Adventure, Music, photography, Video

Video: Tongan Culture in Fiji

Hubby’s colleague invited us this past Saturday for a Tongan cultural tour. She is half-Tongan, half-Fijian, and her family hosted us for a fascinating day that gave us an overview of Tongan heritage in Fiji.

We started off at Naroro, a Tongan village in Sigatoka, where we loaded into a van to travel up the hill to a historic Tongan fort, Tavuni, which is a national cultural heritage site.

At the entrance to the fort, there is a bure (traditional Fijian house) that doubles as a visitor’s center and ceremonial location. Hubby and I were honored as guests in a sevusevu, a ceremony where a gift of yaqona (the root of a pepper plant) is presented to the chief and kava (the powder form of yaqona) is served out of a ceremonial bowl (tanoa). The Tongan chief we met with is a member of the royal family in Tonga.

After the drinking of kava, an elder gave us an oral history of Tongans in Fiji, dating back to the 1700s. He said there are two main clans that trace their ancestry back to the first Tongans in Fiji, and all the land that we were surrounded by is Tongan land, either acquired through war or gifting. He said he told this history in the hope that we will pass it on to others, and it hit home to me that storytelling is integral to humans, from generation to generation. It was a touching moment.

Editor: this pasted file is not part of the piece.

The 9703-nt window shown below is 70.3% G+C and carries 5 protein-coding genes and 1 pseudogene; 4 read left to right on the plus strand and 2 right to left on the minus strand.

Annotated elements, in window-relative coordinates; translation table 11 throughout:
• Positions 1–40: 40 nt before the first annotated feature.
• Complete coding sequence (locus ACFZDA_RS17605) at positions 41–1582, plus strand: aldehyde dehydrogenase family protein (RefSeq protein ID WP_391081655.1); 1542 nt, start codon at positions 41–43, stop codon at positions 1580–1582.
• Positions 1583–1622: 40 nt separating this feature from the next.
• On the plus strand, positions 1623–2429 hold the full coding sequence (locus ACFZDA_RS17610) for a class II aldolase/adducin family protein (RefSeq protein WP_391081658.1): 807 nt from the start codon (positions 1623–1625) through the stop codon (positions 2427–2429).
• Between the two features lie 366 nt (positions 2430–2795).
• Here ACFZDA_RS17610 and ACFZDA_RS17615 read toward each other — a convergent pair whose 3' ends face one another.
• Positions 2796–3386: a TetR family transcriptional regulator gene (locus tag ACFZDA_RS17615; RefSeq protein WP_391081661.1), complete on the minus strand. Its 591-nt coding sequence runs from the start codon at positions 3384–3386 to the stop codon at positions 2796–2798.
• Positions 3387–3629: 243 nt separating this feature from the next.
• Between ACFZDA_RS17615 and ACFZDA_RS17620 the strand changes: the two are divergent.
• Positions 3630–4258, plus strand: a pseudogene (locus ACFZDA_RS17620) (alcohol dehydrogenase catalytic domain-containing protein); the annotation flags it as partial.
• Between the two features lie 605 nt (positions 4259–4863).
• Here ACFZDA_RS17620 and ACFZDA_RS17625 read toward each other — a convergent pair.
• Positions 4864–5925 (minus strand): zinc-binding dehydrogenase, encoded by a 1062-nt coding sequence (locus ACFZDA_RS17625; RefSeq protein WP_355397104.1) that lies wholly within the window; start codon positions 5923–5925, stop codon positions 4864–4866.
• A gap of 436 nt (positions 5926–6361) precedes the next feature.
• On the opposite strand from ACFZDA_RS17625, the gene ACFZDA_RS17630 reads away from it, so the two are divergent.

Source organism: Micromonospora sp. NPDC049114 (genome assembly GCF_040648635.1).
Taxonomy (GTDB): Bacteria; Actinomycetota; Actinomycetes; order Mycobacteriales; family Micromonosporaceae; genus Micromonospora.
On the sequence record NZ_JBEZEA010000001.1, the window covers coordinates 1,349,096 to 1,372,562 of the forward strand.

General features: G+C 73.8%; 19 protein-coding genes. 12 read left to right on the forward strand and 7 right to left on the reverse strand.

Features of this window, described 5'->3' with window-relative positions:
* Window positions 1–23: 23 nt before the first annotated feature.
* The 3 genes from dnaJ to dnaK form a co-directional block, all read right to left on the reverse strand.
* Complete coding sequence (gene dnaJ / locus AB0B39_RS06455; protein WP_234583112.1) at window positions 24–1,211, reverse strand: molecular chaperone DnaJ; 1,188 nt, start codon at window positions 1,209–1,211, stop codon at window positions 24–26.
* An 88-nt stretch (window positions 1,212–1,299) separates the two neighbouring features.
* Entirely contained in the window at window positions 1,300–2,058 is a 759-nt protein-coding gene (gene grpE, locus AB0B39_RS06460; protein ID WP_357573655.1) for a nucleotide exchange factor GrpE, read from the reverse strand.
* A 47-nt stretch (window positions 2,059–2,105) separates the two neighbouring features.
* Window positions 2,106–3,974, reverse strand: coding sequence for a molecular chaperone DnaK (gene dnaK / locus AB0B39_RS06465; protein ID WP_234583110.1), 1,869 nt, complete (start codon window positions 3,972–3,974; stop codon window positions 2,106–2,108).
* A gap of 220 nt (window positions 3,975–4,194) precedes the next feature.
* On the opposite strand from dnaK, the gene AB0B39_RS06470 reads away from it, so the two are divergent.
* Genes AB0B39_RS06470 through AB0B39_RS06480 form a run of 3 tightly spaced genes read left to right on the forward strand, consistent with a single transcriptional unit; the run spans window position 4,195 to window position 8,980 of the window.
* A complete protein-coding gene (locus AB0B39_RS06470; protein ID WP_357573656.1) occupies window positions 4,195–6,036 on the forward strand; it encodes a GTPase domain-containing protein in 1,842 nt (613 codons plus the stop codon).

After the ceremony, a guide showed us the historic Tongan fort that was burned by the British in the 1800s, supposedly to stop the practice of cannibalism. Chiefs and commoners used to live on this land, and some are buried there. The site has an incredible view of the Sigatoka River, and you can see the ocean in the distance from the highest point of the cliff.

The Tongan clan that hosted us then gave us a tour of their farm, where they grow papayas, pumpkin, kumala and other crops. They honored us in another kava ceremony before we had a lovo (traditional meal cooked in an Earth oven) lunch. I loved the kai–big and meaty freshwater clams that were harvested from the river.

To send us off, the Tongans sang “Isa Lei,” a traditional Fijian song, in a lovely choral style.

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